Dobbin is doing very well after her surgery. Currently, per instructions from our vet, Nolvasan Cream is being applied to the surgical site and then wrapped in gauze. We then wrap cotton sheeting (4 large sheets) over the gauze wrap which is then followed by vet wrap (in assorted colors of course!). SWAT fly repellent is being applied below the wrap, on her legs, face, etc. due to Dobbin being so very allergic to flies. She is also wearing a netted fly sheet which was donated by Elizabeth. Thank you Elizabeth!!!!!
The site is healing well and it won't be much longer before the wrap can be removed completely. At that time, we will begin the next stage of healing applications per our vet.
Dobbin is in good spirits, eating well, shedding (most probably due to her recent surgery & the warmer days). We are adding oil & garlic to her feed. (Garlic to help repel flies--Oil to assist with shedding/dry skin).Prior to surgery, she was not lame, nor did she favor her leg. This is still the case. If we left it up to Dobbin, she would be out running around with the others!!! HA! She will remain in her "shedrow type" stall (the same one that Precious Gem stayed in when she was recovering from her surgery), until our vet indicates she is able to join the others.
Results from the biopsy of the mass on Dobbin's leg are back from the pathologist.
Lab results indicate the mass is a localized allergic reaction. The vet is questioning the pathologist on the results for more in depth information. It was originally thought that perhaps the mass was a tumor or cancerous type growth. It is not known what has caused this allergic reaction. The vet has seen localized allergic reactions before, but not to this degree.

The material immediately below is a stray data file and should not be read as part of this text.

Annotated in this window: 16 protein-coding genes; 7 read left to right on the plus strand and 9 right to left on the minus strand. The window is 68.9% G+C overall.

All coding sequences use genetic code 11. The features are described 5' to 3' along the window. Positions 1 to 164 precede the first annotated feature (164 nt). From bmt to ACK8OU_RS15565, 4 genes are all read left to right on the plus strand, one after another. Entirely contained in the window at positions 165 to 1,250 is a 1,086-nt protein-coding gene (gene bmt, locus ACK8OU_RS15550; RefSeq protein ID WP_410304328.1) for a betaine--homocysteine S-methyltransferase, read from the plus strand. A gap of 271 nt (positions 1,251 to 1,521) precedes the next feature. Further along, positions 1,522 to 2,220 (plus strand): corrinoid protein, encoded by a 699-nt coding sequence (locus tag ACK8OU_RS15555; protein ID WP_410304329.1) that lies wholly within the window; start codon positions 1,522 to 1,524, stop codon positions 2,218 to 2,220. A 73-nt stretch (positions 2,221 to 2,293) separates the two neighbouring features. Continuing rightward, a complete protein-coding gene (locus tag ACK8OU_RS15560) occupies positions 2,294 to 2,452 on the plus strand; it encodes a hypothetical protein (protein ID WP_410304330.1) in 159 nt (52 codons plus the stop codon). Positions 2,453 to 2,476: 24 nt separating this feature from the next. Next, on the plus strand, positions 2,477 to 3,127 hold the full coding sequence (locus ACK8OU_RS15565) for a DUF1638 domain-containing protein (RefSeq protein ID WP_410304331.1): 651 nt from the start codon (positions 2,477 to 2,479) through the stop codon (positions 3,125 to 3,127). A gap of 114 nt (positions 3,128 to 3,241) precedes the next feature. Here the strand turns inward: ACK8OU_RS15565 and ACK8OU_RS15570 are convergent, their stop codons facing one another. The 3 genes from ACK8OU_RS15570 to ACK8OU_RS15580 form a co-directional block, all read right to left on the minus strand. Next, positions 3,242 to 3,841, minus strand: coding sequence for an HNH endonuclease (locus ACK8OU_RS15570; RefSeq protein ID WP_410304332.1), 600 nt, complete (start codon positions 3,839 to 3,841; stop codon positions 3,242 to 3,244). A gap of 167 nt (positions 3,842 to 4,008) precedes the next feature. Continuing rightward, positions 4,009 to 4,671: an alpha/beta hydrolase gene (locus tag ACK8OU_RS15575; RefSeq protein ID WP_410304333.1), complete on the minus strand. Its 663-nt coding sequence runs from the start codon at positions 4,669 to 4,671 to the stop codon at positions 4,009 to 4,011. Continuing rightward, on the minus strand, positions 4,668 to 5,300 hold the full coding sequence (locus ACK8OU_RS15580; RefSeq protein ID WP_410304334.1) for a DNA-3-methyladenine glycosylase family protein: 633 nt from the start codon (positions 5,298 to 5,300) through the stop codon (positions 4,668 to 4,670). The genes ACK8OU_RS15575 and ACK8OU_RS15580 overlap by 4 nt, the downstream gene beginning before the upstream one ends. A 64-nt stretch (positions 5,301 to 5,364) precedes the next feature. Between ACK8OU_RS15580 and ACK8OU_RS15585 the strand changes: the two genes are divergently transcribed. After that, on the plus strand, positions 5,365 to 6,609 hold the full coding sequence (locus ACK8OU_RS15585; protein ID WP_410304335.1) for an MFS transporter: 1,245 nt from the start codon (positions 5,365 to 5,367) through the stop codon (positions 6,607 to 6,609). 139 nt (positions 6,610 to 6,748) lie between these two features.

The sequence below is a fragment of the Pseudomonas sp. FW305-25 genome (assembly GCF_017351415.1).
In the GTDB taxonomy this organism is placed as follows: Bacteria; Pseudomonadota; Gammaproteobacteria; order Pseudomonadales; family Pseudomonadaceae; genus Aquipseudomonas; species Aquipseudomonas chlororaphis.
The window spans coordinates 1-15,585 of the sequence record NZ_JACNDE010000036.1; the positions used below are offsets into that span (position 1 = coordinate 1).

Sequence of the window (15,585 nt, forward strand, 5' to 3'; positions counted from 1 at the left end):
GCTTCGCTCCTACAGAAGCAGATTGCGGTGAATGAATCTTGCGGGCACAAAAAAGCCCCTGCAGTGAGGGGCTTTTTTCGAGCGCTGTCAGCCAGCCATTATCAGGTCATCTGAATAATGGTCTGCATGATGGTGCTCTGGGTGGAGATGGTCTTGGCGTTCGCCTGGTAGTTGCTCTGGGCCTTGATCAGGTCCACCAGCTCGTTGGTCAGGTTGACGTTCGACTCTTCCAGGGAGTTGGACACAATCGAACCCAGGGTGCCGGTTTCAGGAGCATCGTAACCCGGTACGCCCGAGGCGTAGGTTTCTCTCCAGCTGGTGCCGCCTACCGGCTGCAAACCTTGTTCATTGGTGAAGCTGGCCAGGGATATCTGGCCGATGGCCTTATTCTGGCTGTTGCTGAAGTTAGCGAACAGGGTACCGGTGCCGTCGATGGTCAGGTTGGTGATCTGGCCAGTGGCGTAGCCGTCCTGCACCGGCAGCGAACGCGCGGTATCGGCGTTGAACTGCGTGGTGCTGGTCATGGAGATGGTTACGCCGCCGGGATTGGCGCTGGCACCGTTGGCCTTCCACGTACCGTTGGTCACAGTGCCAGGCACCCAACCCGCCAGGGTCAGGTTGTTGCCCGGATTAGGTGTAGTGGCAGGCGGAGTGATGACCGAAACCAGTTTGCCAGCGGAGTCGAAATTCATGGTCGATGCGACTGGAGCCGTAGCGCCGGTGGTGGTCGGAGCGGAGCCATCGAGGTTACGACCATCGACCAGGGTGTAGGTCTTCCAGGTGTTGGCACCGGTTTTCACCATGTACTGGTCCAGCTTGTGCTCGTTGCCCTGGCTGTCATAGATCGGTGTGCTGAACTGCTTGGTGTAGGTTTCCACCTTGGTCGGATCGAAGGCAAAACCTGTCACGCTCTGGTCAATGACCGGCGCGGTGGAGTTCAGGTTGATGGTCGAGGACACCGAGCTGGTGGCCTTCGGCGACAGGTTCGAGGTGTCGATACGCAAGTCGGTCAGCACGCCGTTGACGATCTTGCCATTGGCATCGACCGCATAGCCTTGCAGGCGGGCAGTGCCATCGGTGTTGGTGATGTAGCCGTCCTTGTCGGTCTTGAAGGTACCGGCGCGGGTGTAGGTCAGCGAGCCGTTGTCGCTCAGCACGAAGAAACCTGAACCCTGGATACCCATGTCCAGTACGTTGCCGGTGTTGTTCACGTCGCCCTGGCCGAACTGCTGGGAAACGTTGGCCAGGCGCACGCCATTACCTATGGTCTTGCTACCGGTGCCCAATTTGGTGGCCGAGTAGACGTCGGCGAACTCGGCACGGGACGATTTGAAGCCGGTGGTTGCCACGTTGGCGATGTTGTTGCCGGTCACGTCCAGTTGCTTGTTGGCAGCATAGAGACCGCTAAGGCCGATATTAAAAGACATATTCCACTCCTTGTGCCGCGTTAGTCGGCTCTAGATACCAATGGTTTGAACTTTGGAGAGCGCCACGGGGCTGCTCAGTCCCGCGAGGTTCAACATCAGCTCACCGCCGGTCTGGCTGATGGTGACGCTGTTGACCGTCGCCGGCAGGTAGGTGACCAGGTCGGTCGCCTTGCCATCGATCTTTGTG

Surgery will be scheduled at a later date.
When I last visited with Dobby she was bright eyed and, as usual, sweet/loving. We went for a walk together and she was the perfect lady! This mare is such a kind soul. I still have trouble understanding why previous owners did not feel it was necessary to care for her better. I guess I will never understand.
Once we have more definitive information on her surgery date, I will let everyone know.
Thank you to all of you who have been there for Dobbin. Also, thank you to those that have offered words of encouragement and patience to us. Although we have been knashing our teeth for information (want to KNOW right NOW!!), we have absolute faith in our veterinarian, his expertise, his knowledge and.....his heart. A good and talented man who actually cares about the welfare of the horses!!
Dobbin is at the vet clinic for evaluation/diagnostic procedures and surgery if that is the best option. A blood panel was run and a biopsy of the mass will be done sometime this week.
It seems evident that the mass has been there for at least a year or longer! The vet indicated that had this situation been addressed at the onset, it would not have evolved into the mass it has now become. If only the people who had owned Dobbin when this appeared had done something....